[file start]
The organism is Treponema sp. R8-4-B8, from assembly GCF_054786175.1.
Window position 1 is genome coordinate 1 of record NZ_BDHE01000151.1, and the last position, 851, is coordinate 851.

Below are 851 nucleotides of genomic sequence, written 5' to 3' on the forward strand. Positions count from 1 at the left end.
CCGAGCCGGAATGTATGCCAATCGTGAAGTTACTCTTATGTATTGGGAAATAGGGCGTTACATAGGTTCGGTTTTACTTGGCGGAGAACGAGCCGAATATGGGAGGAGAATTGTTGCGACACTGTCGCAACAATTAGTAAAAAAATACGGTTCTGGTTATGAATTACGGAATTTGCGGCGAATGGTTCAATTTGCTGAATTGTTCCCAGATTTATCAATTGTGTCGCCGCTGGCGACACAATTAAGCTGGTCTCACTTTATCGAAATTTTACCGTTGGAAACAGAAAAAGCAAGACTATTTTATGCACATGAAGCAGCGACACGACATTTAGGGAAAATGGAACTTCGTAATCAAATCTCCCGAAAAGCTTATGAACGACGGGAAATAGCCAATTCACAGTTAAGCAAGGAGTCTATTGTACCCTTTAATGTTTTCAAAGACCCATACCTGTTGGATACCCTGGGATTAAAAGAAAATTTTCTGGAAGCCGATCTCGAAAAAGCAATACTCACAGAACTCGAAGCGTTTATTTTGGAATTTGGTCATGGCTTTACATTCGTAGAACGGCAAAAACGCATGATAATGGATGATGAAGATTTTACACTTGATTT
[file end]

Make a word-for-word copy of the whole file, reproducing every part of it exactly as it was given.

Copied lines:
The organism is Treponema sp. R8-4-B8, from assembly GCF_054786175.1.
Window position 1 is genome coordinate 1 of record NZ_BDHE01000151.1, and the last position, 851, is coordinate 851.

Below are 851 nucleotides of genomic sequence, written 5' to 3' on the forward strand. Positions count from 1 at the left end.
CCGAGCCGGAATGTATGCCAATCGTGAAGTTACTCTTATGTATTGGGAAATAGGGCGTTACATAGGTTCGGTTTTACTTGGCGGAGAACGAGCCGAATATGGGAGGAGAATTGTTGCGACACTGTCGCAACAATTAGTAAAAAAATACGGTTCTGGTTATGAATTACGGAATTTGCGGCGAATGGTTCAATTTGCTGAATTGTTCCCAGATTTATCAATTGTGTCGCCGCTGGCGACACAATTAAGCTGGTCTCACTTTATCGAAATTTTACCGTTGGAAACAGAAAAAGCAAGACTATTTTATGCACATGAAGCAGCGACACGACATTTAGGGAAAATGGAACTTCGTAATCAAATCTCCCGAAAAGCTTATGAACGACGGGAAATAGCCAATTCACAGTTAAGCAAGGAGTCTATTGTACCCTTTAATGTTTTCAAAGACCCATACCTGTTGGATACCCTGGGATTAAAAGAAAATTTTCTGGAAGCCGATCTCGAAAAAGCAATACTCACAGAACTCGAAGCGTTTATTTTGGAATTTGGTCATGGCTTTACATTCGTAGAACGGCAAAAACGCATGATAATGGATGATGAAGATTTTACACTTGATTT